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by Eleanor Langford and Louise Wilson
11 May 2022
Government insists

Prime Minister Boris Johnson during the State Opening of Parliament in the House of Lords (Alamy)

Government insists "money is finite" after Queen’s speech announced no new cost of living support

Downing Street has defended announcing no new measures to support those struggling amid the cost of living crisis in its Queen’s Speech on Tuesday.

Charities and thinktanks have heavily criticised the government for failing to do more to help households struggling with the cost of energy bills and the consequences of rising inflation, with some suggesting that ministers had “run out of ideas” and were simply “throwing in the towel”.

The Prime Minister’s spokesperson defended the government’s position, insisting that there was only a “finite” amount the government could offer in support, and that £22bn had already been allocated to help households with rising cost of living.

“The Prime Minister and Chancellor are very up front that no government can address all of these global pressures we're seeing,” they said. 

“The bills we're bringing forward focus on boosting economic growth for our country and create the conditions for more people to have high wage, high skilled jobs.”

They added: “It's important for the public to understand that our capacity to inject money is finite and we have to make some key decisions about how we use that funding.

Boris Johnson has also defended the government’s position, writing in his introduction to the government’s legislative agenda that “no country is immune and no government can realistically shield everyone from the impact”.

He said that “every pound of taxpayer’s money we spend on reducing bills now, it is a pound we are not investing in bringing down bills and prices over the longer term”.

But numerous charities and think tanks, as well as opposition parties, have criticised the government’s lack of additional measures.

“The cost-of-living crisis is an emergency the UK government should be dealing with right now,” said Dan Paskins, director of UK Impact at charity Save the Children.

“The Queen's Speech was a major opportunity to support those most affected by rising costs, and the government didn’t take it.”

“Families we work with are skipping meals, rationing their power and taking on unsustainable levels of debt. But again, instead of taking serious action ministers have buried their heads in the sand."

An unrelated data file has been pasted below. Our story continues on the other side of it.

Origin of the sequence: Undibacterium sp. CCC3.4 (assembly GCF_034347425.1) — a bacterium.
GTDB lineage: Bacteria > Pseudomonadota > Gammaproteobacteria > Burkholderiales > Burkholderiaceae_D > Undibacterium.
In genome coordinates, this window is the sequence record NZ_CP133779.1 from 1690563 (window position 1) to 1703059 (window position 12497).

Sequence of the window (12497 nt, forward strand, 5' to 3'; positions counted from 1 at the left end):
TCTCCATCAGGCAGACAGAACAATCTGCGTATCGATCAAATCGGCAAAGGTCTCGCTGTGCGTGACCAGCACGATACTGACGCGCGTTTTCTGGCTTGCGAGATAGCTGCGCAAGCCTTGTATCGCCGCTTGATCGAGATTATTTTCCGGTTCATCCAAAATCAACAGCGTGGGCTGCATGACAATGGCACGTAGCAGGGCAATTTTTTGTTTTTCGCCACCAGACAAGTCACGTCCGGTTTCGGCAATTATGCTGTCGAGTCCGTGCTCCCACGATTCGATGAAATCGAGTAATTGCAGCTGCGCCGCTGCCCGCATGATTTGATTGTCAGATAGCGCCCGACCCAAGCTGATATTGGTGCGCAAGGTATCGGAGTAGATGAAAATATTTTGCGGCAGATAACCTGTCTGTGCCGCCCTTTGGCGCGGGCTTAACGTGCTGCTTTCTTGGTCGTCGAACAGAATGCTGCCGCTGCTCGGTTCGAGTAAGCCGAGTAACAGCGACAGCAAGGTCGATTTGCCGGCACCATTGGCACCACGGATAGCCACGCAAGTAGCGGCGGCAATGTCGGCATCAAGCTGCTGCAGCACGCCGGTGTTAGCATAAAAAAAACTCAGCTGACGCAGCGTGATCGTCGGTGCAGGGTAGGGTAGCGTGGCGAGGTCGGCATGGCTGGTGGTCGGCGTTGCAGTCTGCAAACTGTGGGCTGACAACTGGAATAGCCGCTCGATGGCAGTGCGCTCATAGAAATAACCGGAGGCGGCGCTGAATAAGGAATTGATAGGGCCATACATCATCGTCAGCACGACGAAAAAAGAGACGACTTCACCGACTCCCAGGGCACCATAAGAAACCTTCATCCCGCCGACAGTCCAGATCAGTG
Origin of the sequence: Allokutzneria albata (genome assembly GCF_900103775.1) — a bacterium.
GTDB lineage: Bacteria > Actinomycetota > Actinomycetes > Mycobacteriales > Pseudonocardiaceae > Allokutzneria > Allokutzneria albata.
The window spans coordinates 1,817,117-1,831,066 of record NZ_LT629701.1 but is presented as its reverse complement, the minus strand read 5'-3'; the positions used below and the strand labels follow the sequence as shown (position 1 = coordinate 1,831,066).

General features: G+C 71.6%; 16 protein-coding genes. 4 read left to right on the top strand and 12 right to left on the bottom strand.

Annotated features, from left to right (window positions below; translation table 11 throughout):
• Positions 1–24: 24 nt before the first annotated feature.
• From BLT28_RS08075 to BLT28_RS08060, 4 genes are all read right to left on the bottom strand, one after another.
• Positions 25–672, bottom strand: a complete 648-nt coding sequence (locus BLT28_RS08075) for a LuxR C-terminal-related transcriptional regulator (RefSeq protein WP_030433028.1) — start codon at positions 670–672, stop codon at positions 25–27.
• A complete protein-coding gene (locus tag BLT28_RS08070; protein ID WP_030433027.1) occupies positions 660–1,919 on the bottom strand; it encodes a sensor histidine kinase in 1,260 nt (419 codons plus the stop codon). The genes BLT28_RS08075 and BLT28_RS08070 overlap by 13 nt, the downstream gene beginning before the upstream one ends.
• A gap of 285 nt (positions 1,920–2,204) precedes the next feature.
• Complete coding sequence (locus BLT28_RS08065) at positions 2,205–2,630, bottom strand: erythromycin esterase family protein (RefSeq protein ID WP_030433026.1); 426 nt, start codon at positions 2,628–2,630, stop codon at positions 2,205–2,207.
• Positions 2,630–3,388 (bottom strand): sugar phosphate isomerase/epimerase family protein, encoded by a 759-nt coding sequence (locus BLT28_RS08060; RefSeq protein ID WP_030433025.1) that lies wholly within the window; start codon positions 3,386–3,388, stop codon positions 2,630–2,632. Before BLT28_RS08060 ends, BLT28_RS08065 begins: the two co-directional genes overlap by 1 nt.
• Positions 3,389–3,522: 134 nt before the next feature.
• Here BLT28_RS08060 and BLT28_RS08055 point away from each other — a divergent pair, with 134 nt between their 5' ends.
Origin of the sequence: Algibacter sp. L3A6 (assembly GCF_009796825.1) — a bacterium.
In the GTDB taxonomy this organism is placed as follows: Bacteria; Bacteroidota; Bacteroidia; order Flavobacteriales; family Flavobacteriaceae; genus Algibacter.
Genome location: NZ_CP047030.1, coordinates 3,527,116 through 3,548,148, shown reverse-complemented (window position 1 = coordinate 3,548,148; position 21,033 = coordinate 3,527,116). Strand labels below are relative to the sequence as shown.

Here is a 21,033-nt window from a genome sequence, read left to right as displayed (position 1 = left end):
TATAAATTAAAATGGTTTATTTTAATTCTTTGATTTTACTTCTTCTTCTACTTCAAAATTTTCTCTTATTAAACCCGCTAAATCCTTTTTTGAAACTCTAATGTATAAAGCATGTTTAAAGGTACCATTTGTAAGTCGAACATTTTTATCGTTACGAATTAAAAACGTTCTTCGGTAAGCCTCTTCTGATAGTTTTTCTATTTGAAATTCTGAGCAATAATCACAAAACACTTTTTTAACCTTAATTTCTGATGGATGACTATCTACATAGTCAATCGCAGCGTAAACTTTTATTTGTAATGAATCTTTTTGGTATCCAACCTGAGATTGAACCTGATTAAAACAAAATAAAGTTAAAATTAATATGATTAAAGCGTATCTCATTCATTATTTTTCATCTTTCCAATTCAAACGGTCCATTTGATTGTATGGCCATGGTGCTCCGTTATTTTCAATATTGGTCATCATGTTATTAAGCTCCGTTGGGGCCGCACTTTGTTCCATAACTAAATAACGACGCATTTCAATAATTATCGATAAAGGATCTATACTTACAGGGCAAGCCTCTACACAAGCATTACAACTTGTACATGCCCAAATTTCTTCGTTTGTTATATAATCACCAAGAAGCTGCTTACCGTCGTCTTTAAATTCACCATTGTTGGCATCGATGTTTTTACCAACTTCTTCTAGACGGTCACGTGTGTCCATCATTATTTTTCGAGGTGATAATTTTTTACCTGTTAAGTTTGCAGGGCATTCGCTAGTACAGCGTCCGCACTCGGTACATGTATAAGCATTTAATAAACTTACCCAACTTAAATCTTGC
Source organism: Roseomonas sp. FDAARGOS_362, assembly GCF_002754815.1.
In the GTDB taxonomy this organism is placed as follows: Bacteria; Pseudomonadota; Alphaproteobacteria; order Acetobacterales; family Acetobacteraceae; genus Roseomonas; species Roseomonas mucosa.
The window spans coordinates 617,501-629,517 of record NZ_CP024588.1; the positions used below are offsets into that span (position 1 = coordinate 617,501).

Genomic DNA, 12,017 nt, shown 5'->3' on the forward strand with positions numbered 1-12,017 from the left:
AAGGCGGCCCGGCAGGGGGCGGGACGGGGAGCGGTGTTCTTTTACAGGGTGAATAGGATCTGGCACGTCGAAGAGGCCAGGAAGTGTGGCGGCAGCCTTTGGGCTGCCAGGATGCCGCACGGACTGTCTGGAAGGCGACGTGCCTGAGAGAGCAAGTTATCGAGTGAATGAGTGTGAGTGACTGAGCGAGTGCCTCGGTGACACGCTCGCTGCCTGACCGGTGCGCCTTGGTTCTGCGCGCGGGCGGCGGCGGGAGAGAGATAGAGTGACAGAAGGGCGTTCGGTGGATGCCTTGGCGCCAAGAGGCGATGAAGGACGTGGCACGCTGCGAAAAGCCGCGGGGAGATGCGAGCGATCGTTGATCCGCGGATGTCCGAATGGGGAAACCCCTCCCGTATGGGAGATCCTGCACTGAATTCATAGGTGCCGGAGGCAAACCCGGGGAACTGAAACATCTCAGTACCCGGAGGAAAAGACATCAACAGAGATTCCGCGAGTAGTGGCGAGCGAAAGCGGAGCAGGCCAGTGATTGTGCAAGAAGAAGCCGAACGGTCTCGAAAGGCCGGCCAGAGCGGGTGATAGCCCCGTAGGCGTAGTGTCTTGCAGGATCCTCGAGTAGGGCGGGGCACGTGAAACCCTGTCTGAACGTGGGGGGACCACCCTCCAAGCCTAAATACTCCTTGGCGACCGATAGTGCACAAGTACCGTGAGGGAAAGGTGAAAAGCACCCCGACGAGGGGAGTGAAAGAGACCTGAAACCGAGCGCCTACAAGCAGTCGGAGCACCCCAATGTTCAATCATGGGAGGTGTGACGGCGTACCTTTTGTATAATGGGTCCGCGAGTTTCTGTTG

Save the Children said the government needed to “commit to increasing benefits in line with inflation” either before or at the autumn budget, calling it an “essential step”.

Their sentiments were echoed by Greenpeace, whose UK head of politics, Rebecca Newsom, said the Queen’s Speech showed the government was “throwing in the towel on some of the biggest challenges our country faces and pandering instead to the whims of his backbenchers”.

“There's not a single extra penny of support for households struggling with energy bills and no serious plan to fix our heat-wasting homes and get the country off fossil gas,” she said.

“Instead, the prime minister is trying to bring back police state measures to criminalise activists while threatening to scrap vital environmental protections along with so-called red tape.”

Speaking in the debate after Prince Charles delivered the address, Labour leader Keir Starmer warned of a "stagflation crisis" and called for a windfall tax.

He said: "A government of the moment would use the great powers they have to tackle this head on and bring forward an emergency Budget with a windfall tax for oil and gas producers which would raise billions - money that could be used to slash the cost of energy bills and help businesses keep their costs down."

The SNP's Ian Blackford labelled the speech a "missed opportunity". He added: "The most glaring omission in this Queen’s Speech is the complete lack of any immediate action to help people faced with the biggest inflationary crisis in 50 years. Democracy spoke last Thursday, but it is pretty evident that the Government have not listened and, certainly, given what we have seen today, that the Prime Minister has not learned."

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